April 1, 2014
It's been a topsy turvy day, awake at midnight on my birthday, out watching the new Wes Anderson movie, The Grand Budapest Hotel, a convoluted story of the kind I set out to write back in Guatemala when I became fascinated with an old white hotel ruin on the shores of Livingston. (Was the name really The Hotel Flamingo, or did I make that up, or am I remembering it wrong?) If only I wouldn't have taken myself so seriously, maybe it would have worked out.
I was reading Jorge Amado's Dona Flor and Her Two Husbands and was under it's intoxicating spell, but once I finished and moved onto other writers, the voice I was using to write The Grand Flamingo Hotel faded and so did the story, since the stories I was writing weren't really stories, but explorations of voices, tendrils that sprouted from the books I read.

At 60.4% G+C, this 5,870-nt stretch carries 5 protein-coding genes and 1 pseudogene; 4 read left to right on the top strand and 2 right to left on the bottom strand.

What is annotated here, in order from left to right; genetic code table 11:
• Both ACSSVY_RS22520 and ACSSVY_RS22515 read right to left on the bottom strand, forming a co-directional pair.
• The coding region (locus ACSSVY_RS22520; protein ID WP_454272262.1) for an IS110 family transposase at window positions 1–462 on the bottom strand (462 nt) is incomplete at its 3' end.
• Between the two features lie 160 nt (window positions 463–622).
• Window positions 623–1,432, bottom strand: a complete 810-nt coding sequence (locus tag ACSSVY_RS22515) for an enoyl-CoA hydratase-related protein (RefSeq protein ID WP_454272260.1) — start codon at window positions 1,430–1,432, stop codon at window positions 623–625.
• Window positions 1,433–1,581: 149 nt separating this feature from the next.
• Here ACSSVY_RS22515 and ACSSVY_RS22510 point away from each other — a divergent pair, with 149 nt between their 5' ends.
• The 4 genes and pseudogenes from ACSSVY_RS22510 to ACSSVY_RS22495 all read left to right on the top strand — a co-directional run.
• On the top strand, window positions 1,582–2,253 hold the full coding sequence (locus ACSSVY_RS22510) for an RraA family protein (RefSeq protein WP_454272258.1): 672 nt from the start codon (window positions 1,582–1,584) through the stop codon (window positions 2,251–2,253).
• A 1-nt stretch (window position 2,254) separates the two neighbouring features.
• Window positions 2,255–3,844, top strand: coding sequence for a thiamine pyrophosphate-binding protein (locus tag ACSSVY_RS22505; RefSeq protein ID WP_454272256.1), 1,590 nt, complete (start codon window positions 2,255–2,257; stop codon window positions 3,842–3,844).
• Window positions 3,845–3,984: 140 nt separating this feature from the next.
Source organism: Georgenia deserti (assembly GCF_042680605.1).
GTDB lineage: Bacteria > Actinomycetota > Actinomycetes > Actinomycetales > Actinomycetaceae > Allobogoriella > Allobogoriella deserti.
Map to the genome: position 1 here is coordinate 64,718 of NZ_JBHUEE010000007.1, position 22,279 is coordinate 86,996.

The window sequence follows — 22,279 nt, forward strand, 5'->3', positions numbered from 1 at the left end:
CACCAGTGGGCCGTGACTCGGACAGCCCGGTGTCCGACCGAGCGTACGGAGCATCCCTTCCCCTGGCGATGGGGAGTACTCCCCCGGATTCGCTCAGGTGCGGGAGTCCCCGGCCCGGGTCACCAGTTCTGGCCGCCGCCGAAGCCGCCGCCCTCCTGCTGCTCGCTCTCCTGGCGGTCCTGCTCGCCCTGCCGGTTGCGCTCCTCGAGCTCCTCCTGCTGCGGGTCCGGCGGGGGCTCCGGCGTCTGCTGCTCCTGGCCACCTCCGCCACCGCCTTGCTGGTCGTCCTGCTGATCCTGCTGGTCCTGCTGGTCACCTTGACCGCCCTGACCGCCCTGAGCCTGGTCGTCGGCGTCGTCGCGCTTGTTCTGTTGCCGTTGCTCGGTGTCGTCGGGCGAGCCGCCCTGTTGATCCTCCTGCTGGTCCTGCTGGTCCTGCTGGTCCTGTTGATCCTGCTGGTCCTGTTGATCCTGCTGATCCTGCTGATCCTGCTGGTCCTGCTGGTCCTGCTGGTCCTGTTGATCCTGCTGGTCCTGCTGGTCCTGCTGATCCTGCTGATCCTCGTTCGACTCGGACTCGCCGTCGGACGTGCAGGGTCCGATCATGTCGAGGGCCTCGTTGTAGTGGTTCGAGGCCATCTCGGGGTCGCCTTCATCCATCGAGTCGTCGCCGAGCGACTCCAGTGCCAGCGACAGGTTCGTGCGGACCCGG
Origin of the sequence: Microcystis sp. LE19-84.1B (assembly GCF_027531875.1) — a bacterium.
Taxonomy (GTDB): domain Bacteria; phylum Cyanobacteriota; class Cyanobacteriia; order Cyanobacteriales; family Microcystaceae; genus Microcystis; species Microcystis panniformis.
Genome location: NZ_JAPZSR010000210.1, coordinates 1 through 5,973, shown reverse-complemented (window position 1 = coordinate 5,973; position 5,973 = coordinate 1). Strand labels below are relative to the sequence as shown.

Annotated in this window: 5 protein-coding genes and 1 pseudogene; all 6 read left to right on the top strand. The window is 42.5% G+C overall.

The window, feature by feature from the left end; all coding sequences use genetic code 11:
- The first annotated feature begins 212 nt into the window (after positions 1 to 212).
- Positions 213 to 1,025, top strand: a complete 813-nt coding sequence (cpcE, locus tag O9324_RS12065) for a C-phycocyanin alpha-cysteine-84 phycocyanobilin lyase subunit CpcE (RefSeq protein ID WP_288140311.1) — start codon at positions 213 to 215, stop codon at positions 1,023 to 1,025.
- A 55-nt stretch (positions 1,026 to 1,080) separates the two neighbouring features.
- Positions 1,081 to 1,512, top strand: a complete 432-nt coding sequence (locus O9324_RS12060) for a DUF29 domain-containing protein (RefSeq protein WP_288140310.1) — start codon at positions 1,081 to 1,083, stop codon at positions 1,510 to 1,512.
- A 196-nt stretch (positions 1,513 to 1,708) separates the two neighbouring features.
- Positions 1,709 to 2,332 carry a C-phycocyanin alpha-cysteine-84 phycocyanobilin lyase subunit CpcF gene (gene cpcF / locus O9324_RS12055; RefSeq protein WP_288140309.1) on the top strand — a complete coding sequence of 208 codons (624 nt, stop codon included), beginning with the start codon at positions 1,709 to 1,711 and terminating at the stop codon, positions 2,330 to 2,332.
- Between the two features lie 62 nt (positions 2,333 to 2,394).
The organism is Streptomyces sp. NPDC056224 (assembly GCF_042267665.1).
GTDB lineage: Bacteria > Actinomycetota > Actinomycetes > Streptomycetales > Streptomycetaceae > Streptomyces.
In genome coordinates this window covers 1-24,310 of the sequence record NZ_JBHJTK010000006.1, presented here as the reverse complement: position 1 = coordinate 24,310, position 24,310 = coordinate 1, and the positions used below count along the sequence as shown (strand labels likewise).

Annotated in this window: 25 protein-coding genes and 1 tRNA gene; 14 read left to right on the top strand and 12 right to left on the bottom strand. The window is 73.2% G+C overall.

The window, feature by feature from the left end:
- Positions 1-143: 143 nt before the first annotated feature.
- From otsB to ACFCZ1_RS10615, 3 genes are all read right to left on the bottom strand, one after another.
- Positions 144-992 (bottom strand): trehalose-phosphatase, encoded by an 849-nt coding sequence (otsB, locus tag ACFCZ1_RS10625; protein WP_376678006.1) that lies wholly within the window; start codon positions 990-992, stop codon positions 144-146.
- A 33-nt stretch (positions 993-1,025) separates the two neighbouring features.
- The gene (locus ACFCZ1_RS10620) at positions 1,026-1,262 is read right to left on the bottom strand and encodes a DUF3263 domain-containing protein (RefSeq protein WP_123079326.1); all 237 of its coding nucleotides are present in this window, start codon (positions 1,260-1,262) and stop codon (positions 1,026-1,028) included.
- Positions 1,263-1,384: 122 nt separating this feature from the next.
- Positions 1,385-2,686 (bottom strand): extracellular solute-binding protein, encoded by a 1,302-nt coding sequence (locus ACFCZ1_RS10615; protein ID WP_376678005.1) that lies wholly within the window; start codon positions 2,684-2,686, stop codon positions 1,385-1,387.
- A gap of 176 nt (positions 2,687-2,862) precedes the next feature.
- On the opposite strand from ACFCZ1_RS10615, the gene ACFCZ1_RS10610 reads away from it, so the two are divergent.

I've spent the last two days reading Wild by Cheryl Strayed, losing myself in the story of how she found herself on the Pacific Crest Trail. I am impressed with how unimpressed she is with herself. One moment she says she is beautiful, the next, a gargoyle. I am impressed with how she is able to control her mind, convincing herself that she is not afraid until she isn't.
Why does she never in 315 pages refer to the act of writing on the trail? She repeatedly mentions the books she carries, tearing them apart and burning the sections she's read in order to lighten her load. Only twice does she mention the oversized journal she carries. But never do we see her writing, unimpressed with that part of herself too. She writes because she does, and that's all that needs to be said about that.